Stopping traffic for pedestrians in San Francisco’s Tenderloin, 2018

In summary

Becky Boblak, a Berkeley mom: Only about 10% of students travel on their own steam to school. One-third take buses and about 50% get to school via car. I understand why. It just isn’t safe. Too often, the danger is from a car speeding down the street.

By Becky Boblak, Special to CalMatters

Becky Boblak is a Berkeley mom, rebeccaboblak@gmail.com. She wrote this commentary for CalMatters.

When I was a little girl, my brothers and I would get dressed, eat breakfast and then dash out the door to walk to school. It was our time together to have adventures, gain independence, bond and burn off a little energy before spending the day learning.

This morning ritual was common when I was a kid. About half of us walked or biked to school. Today, only about 10% of students travel on their own steam. One-third take buses and about 50% get to school via car.

Now that I’m a mom, I understand why. It just isn’t safe. The danger isn’t some predator hiding in the shadows. No. Too often it’s a car speeding down the street.

This is one reason I am urging Gov. Gavin Newsom to sign Senate Bill 127 by Sen. Scott Wiener, San Francisco Democrat.

With the implementation of the Complete Streets for Active Living Bill, bike and pedestrian safety will become a priority when Caltrans is repaving or repairing a street. Caltrans would add a bike lane or a more visible crosswalk when it is already working on state roads.

This law would directly benefit everyone including drivers, walkers, bikers and others who use our roads across the state.

Here’s what I mean by that. We’re lucky in that we live only a block from my son’s elementary school.  Unfortunately, for him to get to his fifth-grade classroom, he must cross Ashby Avenue, a busy four lane state highway.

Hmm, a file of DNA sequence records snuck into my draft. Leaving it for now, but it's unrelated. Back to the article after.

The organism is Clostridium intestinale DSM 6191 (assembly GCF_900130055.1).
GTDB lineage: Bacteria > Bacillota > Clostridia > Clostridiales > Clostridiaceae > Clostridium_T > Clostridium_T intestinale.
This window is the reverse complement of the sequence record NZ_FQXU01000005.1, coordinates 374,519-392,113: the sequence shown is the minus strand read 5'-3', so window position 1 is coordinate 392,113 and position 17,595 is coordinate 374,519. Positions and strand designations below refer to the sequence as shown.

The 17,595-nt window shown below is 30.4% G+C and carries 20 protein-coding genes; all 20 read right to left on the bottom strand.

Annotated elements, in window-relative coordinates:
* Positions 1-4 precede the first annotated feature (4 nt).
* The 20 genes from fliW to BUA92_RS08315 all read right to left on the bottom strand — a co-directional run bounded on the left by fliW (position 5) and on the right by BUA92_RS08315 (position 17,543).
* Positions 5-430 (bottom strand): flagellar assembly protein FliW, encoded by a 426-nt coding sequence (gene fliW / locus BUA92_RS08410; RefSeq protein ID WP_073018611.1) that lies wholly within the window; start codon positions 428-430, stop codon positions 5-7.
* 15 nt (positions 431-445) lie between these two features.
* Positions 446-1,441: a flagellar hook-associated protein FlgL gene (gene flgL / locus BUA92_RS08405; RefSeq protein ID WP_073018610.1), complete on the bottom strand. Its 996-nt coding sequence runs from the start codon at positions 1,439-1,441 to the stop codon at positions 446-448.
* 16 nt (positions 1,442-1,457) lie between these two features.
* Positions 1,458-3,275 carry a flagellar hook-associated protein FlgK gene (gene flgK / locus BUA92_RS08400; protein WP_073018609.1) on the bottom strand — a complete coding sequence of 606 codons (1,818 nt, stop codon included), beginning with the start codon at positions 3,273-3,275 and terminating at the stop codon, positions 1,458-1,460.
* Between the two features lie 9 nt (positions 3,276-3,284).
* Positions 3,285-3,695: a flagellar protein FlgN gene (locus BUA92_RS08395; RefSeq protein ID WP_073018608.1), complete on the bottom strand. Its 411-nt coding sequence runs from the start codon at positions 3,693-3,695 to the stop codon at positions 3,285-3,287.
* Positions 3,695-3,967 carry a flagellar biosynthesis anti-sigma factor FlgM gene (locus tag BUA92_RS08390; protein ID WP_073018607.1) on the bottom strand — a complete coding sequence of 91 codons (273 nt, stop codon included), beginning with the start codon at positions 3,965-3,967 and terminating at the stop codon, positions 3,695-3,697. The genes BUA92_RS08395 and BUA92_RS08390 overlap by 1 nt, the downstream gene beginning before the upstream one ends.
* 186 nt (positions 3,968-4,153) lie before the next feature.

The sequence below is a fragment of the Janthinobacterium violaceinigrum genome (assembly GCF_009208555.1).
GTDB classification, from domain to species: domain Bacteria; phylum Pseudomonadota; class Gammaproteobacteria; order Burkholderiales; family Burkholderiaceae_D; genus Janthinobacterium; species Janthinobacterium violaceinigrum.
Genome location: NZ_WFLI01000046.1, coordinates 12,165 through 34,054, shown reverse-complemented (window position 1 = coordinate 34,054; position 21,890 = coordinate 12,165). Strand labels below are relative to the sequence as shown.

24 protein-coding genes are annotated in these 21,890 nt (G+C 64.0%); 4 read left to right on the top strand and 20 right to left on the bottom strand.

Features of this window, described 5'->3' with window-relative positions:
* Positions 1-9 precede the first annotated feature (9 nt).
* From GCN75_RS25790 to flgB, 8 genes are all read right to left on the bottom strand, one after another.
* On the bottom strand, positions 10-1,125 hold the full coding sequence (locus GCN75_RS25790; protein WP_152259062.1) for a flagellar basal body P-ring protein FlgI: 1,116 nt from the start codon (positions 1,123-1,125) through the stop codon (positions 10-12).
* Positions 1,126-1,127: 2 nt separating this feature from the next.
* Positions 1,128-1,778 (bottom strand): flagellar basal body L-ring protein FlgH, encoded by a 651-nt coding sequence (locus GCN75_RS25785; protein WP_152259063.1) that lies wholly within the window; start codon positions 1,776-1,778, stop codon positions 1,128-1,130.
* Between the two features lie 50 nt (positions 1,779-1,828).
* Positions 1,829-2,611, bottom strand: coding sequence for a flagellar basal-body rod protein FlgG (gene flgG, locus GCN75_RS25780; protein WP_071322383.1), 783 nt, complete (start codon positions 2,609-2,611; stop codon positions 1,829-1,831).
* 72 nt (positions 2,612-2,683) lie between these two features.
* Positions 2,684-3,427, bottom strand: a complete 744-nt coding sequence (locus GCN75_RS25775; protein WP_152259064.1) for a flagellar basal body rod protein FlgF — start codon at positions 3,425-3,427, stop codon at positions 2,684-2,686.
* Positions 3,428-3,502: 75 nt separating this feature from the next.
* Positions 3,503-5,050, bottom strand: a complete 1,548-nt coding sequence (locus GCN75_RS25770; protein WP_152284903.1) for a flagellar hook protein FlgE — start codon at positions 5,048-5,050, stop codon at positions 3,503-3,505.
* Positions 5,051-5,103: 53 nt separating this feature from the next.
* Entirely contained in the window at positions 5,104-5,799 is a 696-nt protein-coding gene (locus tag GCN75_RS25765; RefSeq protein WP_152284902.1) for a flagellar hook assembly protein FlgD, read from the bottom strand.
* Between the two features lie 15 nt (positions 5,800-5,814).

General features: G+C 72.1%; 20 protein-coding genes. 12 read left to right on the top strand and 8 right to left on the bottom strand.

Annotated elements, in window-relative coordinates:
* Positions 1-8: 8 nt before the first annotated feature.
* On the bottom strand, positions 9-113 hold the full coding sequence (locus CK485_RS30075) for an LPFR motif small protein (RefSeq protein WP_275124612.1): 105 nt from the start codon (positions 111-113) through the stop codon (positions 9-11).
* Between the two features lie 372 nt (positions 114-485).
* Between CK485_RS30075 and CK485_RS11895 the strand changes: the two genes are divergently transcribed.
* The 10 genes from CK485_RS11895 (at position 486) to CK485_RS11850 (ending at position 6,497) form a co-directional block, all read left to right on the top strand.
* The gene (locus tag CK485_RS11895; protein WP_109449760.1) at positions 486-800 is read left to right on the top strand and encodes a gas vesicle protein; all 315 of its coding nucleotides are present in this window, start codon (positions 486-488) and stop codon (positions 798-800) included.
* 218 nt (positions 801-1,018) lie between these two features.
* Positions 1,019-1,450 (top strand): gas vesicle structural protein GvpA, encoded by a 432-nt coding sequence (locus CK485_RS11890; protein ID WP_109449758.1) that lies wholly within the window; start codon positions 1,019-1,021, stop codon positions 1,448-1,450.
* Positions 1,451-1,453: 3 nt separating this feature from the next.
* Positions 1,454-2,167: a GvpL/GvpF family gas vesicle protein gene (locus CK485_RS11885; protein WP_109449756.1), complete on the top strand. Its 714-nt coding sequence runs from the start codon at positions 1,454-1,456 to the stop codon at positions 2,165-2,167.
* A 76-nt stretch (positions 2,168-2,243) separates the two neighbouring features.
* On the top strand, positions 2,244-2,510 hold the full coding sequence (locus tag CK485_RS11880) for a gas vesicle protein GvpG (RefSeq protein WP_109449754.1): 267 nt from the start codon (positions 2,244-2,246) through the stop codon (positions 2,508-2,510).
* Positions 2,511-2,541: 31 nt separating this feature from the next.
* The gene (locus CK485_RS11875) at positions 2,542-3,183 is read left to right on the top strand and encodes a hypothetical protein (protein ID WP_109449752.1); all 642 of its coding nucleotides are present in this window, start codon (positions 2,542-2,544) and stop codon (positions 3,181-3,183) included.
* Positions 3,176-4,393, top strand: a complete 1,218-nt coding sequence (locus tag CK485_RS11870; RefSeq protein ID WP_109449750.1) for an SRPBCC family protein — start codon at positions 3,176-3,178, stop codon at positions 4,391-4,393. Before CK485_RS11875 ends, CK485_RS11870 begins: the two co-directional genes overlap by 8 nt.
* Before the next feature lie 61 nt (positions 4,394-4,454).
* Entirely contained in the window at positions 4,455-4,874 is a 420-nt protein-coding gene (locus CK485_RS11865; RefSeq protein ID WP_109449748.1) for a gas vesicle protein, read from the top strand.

Because cars zoom by with little regard for walkers, bikers and skaters who share the road with them, I accompany my son to and from school. This is a privilege many parents and children simply don’t have.

More often than not, parents opt to drive their kids or have them take the bus to school. In an effort to protect kids from dangers on the road, another deadly consequence has sprung up. Kids are less active and more sedentary which means children who are the same age as my son are developing hypertension, Type 2 diabetes and heart disease.

Sedentary lifestyles also impact student behavior and ability to learn. The fact is active kids learn better. Those morning and afternoon walks positively affect their physical, mental and emotional health. Studies show that active kids have better grades and test scores and are more likely to stay on-task in the classroom.

The benefits of physical activity don’t end when we graduate from school. Being active helps all of us improve our memory, learning, creativity and problem solving. It a great way to have healthy hearts and healthy bodies. 

The more people feel safe walking, biking and rolling, the fewer cars we will use. Fewer emissions will help solve our climate crisis. 

As evidenced by the climate marches we’ve seen kick off across the globe, climate change is a major concern to kids like my 10-year-old son, Moses. 

They worry what the world will look like if personal cars continue to be the preferred mode of transportation. Why not take action to make it easier for people to get around in other ways with biking, walking, rolling and public transit?

California is a national leader in many aspects. When we pass laws to improve the health and well-being of our residents, the rest of the country often follows suit.

By signing SB 127,  the Complete Street for Active Living Bill,  Gov. Newsom once again can set an example to be positive agents of change for our children, our residents, our communities and possibly even our entire nation.

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Becky Boblak is a Berkeley mom, rebeccaboblak@gmail.com. She wrote this commentary for CalMatters.

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